A lot of hard work from the Pine Bluff Fire and Emergency Services Department, and the passage of a sales tax increase to fund new equipment, has paid off with an upgrade of the city's Fire Protection Classification.
A lot of hard work from the Pine Bluff Fire and Emergency Services Department, and the passage of a sales tax increase to fund new equipment, has paid off with an upgrade of the city’s Fire Protection Classification.
Chief Shauwn Howell said the rating by the Insurance Services Office has been changed from a Class Three to a Class Two, effective Aug. 1.
“The lower the rating, the better the department is,” Howell said during Tuesday’s monthly meeting of Coffee With The Chiefs, sponsored by Interested Citizens for Voter Registration Tuesday morning.
Howell made the same announcement later that day at the Pine Bluff Rotary Club, adding that it could help reduce insurance rates for homeowners.
“One or two is a great rating,” said Lenita Blasingame, chief deputy commissioner of the Arkansas State Insurance Department. “It took a lot of work on the part of your fire department.”
Regarding the possibility of lower rates, Blasingame said each insurance company doing business in the state files its own rates for each classification, and suggested home owners contact their insurance agents to inquire about possible savings.
According to Howell, there are more than 1,000 fire departments in the state, and only 15 of them are rated Class Two. Only two fire department in the state are rated Class One, Howell said.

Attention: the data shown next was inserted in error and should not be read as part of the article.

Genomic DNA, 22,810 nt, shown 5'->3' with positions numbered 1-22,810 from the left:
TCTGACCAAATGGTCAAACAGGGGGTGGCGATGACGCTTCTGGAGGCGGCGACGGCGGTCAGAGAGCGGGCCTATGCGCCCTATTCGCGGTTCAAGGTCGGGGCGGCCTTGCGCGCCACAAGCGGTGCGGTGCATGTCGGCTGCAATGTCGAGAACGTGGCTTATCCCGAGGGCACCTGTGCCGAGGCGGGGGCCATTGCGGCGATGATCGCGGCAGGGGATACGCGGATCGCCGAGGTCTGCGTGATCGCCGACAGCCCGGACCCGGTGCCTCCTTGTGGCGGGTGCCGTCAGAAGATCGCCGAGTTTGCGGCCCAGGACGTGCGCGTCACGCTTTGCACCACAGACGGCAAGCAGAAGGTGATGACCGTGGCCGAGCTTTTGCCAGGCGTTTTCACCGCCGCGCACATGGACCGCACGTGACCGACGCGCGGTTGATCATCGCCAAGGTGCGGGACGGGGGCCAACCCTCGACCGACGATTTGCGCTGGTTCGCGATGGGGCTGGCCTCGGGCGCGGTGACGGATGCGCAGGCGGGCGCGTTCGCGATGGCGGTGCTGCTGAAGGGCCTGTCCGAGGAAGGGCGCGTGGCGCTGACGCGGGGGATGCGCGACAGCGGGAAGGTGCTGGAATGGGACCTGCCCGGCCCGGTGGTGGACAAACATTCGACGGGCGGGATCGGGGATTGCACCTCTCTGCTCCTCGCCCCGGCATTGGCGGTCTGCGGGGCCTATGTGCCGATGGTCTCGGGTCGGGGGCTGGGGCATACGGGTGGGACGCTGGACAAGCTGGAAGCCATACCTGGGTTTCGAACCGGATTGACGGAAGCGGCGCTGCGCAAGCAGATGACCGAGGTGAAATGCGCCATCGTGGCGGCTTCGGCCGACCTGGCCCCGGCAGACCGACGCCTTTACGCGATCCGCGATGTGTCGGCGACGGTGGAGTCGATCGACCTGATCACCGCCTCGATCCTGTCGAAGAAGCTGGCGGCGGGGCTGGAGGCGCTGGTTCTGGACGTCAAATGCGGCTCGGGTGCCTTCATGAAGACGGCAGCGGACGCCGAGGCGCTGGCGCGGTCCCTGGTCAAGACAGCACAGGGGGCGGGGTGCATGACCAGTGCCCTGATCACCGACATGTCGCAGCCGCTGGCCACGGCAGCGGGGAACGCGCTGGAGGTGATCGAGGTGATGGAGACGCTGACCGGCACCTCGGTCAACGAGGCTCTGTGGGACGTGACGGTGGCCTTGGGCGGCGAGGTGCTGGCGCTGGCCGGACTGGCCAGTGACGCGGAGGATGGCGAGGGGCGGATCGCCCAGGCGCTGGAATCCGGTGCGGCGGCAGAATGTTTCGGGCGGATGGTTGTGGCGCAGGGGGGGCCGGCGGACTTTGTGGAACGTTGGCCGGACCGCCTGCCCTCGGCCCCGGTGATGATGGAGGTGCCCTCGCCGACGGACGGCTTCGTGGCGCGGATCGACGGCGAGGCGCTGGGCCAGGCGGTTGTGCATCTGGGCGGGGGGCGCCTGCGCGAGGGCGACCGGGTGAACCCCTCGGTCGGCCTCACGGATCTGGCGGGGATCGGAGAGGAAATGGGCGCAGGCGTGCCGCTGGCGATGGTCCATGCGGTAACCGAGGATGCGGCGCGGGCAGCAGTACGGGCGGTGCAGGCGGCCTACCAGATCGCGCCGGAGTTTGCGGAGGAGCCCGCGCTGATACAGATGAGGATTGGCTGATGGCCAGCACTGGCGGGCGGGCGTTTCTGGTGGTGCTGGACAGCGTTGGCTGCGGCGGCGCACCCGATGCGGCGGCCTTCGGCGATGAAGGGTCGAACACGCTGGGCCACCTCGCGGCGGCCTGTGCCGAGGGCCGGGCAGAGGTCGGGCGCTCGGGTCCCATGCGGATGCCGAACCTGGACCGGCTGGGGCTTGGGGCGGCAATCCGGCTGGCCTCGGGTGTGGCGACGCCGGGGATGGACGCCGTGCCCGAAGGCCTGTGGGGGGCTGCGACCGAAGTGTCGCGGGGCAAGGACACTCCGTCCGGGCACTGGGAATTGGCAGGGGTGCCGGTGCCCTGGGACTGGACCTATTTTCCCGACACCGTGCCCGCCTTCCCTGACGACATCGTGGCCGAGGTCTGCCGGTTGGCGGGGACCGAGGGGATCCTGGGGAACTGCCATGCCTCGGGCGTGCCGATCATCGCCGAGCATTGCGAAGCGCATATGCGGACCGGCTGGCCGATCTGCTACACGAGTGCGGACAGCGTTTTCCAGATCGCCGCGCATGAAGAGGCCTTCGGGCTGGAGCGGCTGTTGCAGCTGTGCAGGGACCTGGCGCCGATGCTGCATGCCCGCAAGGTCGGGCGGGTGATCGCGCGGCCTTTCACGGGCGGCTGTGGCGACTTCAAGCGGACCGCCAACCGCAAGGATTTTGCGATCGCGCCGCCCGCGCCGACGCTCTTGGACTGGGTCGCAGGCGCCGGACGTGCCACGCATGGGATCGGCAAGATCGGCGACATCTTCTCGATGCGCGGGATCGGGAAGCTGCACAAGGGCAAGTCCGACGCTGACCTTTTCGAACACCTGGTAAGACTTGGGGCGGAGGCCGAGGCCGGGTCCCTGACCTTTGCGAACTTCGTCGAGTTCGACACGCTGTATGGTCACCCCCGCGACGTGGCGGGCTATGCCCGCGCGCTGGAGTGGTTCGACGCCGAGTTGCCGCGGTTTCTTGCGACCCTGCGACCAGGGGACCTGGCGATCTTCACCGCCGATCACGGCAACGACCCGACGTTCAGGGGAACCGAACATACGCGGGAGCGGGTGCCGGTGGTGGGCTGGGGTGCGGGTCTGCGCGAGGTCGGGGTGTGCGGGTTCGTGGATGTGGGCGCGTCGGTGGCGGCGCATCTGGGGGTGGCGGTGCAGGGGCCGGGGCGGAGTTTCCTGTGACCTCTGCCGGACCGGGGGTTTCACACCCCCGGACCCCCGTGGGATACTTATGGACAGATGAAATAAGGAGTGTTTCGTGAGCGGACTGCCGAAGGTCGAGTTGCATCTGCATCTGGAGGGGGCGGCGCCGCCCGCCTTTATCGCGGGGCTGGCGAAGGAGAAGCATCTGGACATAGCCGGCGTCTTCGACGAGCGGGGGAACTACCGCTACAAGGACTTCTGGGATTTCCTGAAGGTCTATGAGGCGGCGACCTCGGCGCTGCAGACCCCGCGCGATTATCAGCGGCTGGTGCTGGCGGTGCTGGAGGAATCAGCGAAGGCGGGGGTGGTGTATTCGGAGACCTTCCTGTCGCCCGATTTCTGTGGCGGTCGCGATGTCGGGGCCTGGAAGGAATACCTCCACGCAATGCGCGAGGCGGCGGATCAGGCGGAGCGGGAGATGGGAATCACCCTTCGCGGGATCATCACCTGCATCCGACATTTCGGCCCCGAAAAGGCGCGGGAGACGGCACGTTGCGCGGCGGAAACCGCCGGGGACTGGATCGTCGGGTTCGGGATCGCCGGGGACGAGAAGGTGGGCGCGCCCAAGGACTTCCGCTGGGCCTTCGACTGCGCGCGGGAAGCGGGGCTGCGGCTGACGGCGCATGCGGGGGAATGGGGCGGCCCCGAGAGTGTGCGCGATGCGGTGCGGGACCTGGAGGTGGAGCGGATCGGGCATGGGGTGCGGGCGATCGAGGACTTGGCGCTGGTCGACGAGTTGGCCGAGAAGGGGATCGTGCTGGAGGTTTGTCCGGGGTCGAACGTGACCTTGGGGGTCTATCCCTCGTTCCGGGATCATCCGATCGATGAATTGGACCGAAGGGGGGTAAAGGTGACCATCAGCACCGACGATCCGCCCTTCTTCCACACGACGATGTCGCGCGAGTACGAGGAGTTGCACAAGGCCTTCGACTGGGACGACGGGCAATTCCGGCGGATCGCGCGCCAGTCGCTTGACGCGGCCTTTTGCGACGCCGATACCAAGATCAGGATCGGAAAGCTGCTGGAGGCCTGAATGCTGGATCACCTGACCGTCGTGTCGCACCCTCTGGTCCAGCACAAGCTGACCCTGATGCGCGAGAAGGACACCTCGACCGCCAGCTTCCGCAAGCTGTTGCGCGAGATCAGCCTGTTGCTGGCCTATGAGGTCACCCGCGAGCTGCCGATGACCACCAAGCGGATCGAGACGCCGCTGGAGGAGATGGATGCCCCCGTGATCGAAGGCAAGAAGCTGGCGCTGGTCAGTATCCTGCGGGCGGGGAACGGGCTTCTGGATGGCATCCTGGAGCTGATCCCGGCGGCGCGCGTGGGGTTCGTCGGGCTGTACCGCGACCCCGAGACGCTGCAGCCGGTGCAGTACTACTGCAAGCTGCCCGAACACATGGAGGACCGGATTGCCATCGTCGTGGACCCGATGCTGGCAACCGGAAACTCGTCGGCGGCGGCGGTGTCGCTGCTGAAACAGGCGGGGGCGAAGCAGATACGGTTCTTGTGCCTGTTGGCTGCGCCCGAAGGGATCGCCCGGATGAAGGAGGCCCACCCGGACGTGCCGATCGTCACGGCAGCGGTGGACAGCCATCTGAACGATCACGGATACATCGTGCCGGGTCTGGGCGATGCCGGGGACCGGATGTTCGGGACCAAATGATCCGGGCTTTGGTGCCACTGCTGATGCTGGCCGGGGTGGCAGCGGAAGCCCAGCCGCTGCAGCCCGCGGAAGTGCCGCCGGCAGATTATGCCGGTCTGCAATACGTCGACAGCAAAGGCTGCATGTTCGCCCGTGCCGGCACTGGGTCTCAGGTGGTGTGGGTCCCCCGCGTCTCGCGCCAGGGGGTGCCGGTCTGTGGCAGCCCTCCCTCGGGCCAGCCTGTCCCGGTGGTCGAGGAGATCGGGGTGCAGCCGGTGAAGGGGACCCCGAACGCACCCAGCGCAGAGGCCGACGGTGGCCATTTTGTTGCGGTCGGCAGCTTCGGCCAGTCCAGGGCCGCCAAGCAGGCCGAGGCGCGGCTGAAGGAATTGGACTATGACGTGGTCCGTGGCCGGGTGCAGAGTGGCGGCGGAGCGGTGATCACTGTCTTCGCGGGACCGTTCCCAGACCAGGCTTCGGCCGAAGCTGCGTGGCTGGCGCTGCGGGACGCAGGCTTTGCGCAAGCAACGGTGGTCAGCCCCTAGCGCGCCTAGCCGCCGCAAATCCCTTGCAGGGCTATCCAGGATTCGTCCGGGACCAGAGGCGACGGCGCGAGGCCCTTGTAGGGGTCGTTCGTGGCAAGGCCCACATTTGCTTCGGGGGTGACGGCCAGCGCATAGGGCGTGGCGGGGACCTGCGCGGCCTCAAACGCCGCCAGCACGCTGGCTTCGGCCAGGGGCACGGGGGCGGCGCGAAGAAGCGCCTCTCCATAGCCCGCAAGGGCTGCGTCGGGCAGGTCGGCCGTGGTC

The new rating followed a review of the department in the final quarter of 2012. The last time the department was rated was in 2000.
Howell said the rating is based on several factors, including fire department operations, water supply and communications.
Fifty percent of the rating is based on fire department operations which includes response to alarms, the number of engines and truck companies, the equipment carried on the trucks, staffing and training.
Another 40 percent is based on water supply, while the remaining 10 percent is communications, including how the dispatch center is staffed, the equipment there and how calls are handled.
“In 2000, we scored 77 points and increased that to 85 last year,” Howell said. “We actually raised our score by eight points and I’m going to ask for a review to find out what we have to do to get to a Class One.”
Funding from the sales tax allowed the department to upgrade two existing fire stations, start construction on a new station to replace the existing Station Three, buy new equipment, and increase staffing.
“This was a joint effort with the water company, 9-1-1 and the department and it’s something everybody should be proud of,” Howell said.